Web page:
The year COVID-19 became a household word and physical distancing became second nature was also the year of the great puppy swindle and amped-up robocall scams, according to the Better Business Bureau of Vancouver Island.
In its annual list of the top scams, the BBB said robocalls were once again the most prevalent form of scam, while puppy purchasing scams made up almost 25 per cent of all online scams reported to the bureau.
“The one that really hit with me is the robocalls,” said bureau executive director Rosalind Scott. “It seems like such a little thing, but I tell you we have had lots of people calling us terrified that they’ve been told by a robo-call they will be arrested, fined or be put in jail.”
While they come in many forms, robocalls most often use computerized auto-dialers to deliver pre-recorded messages claiming to represent government agencies like the Canada Revenue Agency, utility companies and the police.
The scammers try to get personal information, credit card numbers and even cash transfers and gift cards from their victims.
Scott said they sound so convincing that even though there have been countless warnings issued about them, many people still fall victim to the pitch.
“I wish successful scammers would put their intelligence and enterprise to good,” she said. “They are very sophisticated and some are remarkably clever and wouldn’t it be nice if they didn’t waste it on scamming people.”
The other big scam in 2020 was the online puppy purchasing fraud, where online scammers demand up-front payment for pets before shipping the animal, and in many cases ask for additional funds to cover insurance, vaccines and illness.
Scott said in scams like these, the animal simply does not exist. She noted the scam can involve any item that is in demand — with families often stuck at home during the pandemic, pets became a popular item.
The bureau’s annual list also included the romance scam, which often involves fake online dating accounts used to get money from unsuspecting would-be partners, charity scams that capitalize on current events and emotional appeals to trick donors into giving away money to fraudsters, and get-rich-quick schemes that claim to be able to multiply relatively small investments in short periods of time.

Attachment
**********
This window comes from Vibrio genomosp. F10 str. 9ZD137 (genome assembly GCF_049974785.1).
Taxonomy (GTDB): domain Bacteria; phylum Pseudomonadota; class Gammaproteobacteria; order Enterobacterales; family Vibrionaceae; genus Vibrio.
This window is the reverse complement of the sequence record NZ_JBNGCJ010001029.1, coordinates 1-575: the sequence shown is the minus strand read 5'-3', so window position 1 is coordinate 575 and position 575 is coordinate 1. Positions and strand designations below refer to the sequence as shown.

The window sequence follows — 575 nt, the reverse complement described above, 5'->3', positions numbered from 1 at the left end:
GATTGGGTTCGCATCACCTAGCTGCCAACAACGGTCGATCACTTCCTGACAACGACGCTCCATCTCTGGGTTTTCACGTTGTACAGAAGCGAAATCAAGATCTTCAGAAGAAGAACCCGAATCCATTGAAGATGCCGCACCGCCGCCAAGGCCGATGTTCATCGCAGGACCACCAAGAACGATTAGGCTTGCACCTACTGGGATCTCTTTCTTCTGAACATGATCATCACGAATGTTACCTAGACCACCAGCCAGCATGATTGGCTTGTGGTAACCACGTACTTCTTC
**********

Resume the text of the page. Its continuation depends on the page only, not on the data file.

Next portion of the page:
But COVID-19 scams, which plagued other parts of Canada, did not appear on the Island BBB’s list. Scott said COVID scams didn’t really materialize on the Island, possibly because B.C. residents were kept well informed about COVID-related matters by the provincial health officer.
But 2021 might be another story, Scott said.
“People are going to have to look out for some COVID stuff,” she said. “I worry we will start to see people peddling vaccines on some kind of black market.”
Victoria police said there were several instances of fraud related to federal COVID financial relief programs over the last 10 months.
In an effort to combat the fraud and keep pace with evolving scams, in the fall, the Canada Revenue Agency put in place safeguards to identify and prevent high-risk or potentially suspicious applications from being made for things like the Canada Emergency Response Benefit and the Canada Emergency Student Benefit.
Anyone who believes they have been a victim of fraud is encouraged to report it to the police and their financial institutions, while ensuring all payments that have not been authorized are stopped, and to change passwords and login details regularly.
The Canadian Anti-Fraud Centre said if you suspect someone is using your social insurance number, you should contact Service Canada and have available documents to prove the misuse of your number and an original identity document, such as a birth certificate.
Suspected frauds can be reported to Victoria police at 250-995-7654 and the Canadian Anti-Fraud Centre at 1-888-495-8501.
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